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[ applause ] >> tonight, let us speak with one voice in reaffirming that our nation is united in support of our troops and their families. let us serve them as well as they've served us, by giving them the equipment they need. by providing them with the care and benefits that they have earned. and by enlisting our veterans in the great task of building our own nation. our troops come from every corner of this country.
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they're black, white, latino, asian, native american. they are christian and hindu, jewish and muslim. and yes, we know that some of them are gay. starting this year, no american will be forbidden from serving the country they love because of who they love. [ applause ] >> and with that change, i call on all our college campuses to open their doors to our military recruiters and rotc. it is time to leave behind the divisive battles of the past. it is time to move forward as one nation.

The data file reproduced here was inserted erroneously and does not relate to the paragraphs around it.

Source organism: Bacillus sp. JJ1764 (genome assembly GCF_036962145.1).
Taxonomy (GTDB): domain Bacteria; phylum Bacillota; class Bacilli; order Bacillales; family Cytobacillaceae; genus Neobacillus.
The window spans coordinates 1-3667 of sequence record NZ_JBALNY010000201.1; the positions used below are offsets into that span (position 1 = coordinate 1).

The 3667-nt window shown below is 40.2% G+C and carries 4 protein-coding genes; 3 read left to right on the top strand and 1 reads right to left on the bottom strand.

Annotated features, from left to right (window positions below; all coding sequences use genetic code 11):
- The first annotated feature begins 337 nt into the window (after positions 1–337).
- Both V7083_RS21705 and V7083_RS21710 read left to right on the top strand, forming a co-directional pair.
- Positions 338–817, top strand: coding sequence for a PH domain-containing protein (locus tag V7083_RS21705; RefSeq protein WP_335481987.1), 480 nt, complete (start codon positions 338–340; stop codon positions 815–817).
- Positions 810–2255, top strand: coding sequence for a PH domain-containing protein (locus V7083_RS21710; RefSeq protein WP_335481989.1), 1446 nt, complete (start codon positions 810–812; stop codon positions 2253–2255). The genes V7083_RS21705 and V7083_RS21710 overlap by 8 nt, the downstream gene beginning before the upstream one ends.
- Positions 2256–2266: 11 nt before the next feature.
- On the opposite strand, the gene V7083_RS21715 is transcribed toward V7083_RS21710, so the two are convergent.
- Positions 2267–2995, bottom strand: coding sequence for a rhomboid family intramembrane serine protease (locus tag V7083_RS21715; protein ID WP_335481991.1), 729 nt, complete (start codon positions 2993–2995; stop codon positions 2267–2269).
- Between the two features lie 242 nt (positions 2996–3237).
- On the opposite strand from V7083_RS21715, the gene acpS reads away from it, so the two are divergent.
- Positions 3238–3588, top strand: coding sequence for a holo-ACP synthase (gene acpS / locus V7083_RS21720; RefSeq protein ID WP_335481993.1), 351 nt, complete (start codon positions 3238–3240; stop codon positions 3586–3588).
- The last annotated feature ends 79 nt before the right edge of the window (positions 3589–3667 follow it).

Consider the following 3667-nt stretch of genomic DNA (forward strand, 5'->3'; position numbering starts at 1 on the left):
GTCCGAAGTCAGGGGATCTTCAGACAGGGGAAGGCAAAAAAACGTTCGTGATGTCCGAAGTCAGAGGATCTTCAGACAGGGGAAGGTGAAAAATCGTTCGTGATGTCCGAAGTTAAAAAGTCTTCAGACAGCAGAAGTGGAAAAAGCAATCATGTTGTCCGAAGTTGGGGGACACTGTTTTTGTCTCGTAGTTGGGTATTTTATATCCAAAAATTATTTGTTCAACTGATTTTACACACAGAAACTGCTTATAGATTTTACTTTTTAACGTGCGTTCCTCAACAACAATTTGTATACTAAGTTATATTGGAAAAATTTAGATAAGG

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we should have no illusions about the work ahead of us. reforming our schools, changing the way we use energy, reducing our deficit. none of this will be easy. all of it will take time. and it will be harder because we will argue about everything. the costs, the details, the letter of every law. of course, some countries don't have this problem. if the central government wants a railroad, they build a railroad, no many how many homes get bulldozed. if they don't want a bad story in the newspaper, it doesn't get written. and yet, as contentious and
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frustrating and messy as our democracy can sometimes be, i know there isn't a person here that would trade places with any other nation on earth. [ applause ] >> we may have differences in policy, but we all believe in the rights enshrined in our constitution. we may have different opinions, but we believe in the same promise that says, this is a place where you can make it if you try. we may have different backgrounds, but we believe in the same dream that says, this